China is pledging more support for private businesses and looking to roll out more stimulus measures next year as growth continues to slow sharply in the world's No. 2 economy.
The measures include deeper cuts in tax and fees as well as steps to ensure sufficient liquidity in the market, said a statement issued by the official Xinhua news agency yesterday, at the close of an annual meeting that sets economic targets for the new year.
All eyes have been on what measures top Chinese leaders will unveil after the three-day Central Economic Work Conference to tackle weakening consumption and industrial production.
The national economy slowed to 6.5 per cent in the third quarter, and poor economic data last month suggested that the downward trend is set to continue.
China will coordinate its economic and social policies to "ensure that the economy operates in a reasonable range", said the statement.
Analysts say that overall, the statement indicates Chinese policymakers' priority to stabilise growth in the first half of next year amid bigger downward pressures on the economy domestically, as well as a more challenging external environment as the trade war with the United States drags on.
"This is the most pressing issue at hand," said Standard Chartered China economist Li Wei.
Dr Wang Tao, chief China economist of UBS Bank, also noted that the meeting has sent more specific easing signals as a response.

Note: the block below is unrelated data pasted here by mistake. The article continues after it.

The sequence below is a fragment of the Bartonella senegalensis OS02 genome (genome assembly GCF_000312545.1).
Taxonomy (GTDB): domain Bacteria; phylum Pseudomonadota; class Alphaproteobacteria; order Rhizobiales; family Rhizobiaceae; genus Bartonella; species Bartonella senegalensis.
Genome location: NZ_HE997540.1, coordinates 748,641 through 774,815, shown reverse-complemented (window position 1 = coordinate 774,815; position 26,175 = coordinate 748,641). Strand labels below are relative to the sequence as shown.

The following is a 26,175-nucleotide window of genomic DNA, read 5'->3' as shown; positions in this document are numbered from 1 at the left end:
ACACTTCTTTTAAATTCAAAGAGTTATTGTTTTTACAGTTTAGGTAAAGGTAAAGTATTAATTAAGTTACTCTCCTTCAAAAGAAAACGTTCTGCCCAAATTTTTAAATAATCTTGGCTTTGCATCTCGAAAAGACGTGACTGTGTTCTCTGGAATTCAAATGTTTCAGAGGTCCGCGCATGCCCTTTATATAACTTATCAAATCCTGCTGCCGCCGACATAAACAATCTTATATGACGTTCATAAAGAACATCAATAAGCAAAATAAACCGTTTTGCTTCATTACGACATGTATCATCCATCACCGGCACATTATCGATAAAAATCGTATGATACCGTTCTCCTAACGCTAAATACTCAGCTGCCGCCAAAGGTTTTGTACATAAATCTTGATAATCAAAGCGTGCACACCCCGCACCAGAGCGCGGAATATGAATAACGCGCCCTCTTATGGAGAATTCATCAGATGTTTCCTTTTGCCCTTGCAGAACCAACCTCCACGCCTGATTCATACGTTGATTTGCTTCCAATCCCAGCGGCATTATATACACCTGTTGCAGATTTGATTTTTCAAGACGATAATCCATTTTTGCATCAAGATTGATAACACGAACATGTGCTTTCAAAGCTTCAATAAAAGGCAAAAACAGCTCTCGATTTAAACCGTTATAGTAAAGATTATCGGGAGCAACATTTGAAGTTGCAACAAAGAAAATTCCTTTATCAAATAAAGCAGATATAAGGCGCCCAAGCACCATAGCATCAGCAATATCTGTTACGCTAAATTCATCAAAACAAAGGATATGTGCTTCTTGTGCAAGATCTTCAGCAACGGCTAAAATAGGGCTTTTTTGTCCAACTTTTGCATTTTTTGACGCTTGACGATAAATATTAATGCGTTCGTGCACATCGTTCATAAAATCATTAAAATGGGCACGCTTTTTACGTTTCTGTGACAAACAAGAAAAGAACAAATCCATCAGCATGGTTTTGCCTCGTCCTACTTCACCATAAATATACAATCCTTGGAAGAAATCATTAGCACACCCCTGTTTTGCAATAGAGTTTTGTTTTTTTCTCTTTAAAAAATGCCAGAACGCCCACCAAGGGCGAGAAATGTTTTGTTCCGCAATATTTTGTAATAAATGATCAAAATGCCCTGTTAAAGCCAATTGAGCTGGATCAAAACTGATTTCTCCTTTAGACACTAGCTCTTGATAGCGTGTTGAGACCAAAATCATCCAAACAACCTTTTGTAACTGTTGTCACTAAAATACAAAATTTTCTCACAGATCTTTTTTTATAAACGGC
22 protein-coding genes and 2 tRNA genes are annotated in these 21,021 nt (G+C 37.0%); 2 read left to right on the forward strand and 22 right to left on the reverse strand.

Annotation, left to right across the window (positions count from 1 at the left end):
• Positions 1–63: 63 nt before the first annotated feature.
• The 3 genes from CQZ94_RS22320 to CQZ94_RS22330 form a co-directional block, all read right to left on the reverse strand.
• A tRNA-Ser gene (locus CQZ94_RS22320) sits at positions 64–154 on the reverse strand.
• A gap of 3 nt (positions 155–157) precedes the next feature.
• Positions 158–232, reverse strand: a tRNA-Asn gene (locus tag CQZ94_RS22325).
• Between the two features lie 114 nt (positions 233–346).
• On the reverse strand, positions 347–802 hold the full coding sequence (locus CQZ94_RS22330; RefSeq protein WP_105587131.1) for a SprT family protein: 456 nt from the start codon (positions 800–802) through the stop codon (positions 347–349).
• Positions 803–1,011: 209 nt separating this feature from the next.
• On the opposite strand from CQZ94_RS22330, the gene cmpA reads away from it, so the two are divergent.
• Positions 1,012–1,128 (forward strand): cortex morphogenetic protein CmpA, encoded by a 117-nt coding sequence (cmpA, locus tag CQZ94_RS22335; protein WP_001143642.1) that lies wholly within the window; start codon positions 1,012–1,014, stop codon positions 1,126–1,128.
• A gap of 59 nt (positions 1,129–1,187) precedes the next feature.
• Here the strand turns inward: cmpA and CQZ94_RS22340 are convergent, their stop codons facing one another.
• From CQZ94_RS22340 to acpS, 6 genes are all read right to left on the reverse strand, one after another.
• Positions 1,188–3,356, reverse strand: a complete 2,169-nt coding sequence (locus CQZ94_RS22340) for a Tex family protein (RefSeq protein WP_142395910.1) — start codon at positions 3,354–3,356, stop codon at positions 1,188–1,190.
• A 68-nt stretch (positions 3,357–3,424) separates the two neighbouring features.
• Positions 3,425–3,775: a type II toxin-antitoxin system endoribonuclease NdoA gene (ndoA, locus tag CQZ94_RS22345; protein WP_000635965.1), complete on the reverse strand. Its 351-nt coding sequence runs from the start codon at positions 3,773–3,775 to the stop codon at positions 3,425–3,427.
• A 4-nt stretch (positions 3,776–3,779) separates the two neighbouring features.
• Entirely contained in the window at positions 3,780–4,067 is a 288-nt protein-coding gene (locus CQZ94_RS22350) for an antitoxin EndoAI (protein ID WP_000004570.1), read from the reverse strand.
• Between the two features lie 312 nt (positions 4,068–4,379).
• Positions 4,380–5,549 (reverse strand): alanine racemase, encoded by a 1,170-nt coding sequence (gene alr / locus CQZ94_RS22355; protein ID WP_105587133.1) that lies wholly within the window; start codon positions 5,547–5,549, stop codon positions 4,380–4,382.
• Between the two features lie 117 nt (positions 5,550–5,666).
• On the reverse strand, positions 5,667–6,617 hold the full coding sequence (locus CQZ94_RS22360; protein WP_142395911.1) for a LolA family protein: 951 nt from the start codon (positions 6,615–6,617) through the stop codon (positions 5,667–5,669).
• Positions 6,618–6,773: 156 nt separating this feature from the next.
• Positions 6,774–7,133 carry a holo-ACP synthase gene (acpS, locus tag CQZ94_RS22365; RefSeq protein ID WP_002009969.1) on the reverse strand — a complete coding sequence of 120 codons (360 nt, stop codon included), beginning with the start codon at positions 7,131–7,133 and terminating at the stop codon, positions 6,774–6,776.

"(It) said they want to push harder on reforms and supporting the private sector," she told Bloomberg.
If the trade war escalates, the local governments can raise more bonds. And if tensions ease, they can choose not to fulfil the quota.
STANDARD CHARTERED CHINA ECONOMIST LI WEI
According to the statement, Beijing will increase the quota of local governments' special bond issuance by a "relatively large scale" next year, which means local governments will have more funding to ramp up infrastructure spending to boost growth.
This is a preventive measure that has more flexibility built in, said Mr Li. "If the trade war escalates, the local governments can raise more bonds. And if tensions ease, they can choose not to fulfil the quota," he said.
The statement also noted that China needs to create an "institutional environment for fair competition" and encourage small and medium-sized enterprises to speed up their growth.
Separately, it also mentioned the need to speed up state-owned enterprise (SOE) reforms, and "to adhere to the principle of separation of government and enterprise, separation of government and capital, and fair competition".
Mr Li thinks this seems to be a response to the main area of contention between China and the US in the trade war - China's industrial policies of subsidising and protecting the SOEs, thereby creating an unfair advantage for these otherwise uncompetitive enterprises.
"This has already been mentioned before, so we will be interested to see what are the actual policies surrounding this and whether they can be effectively implemented," he added.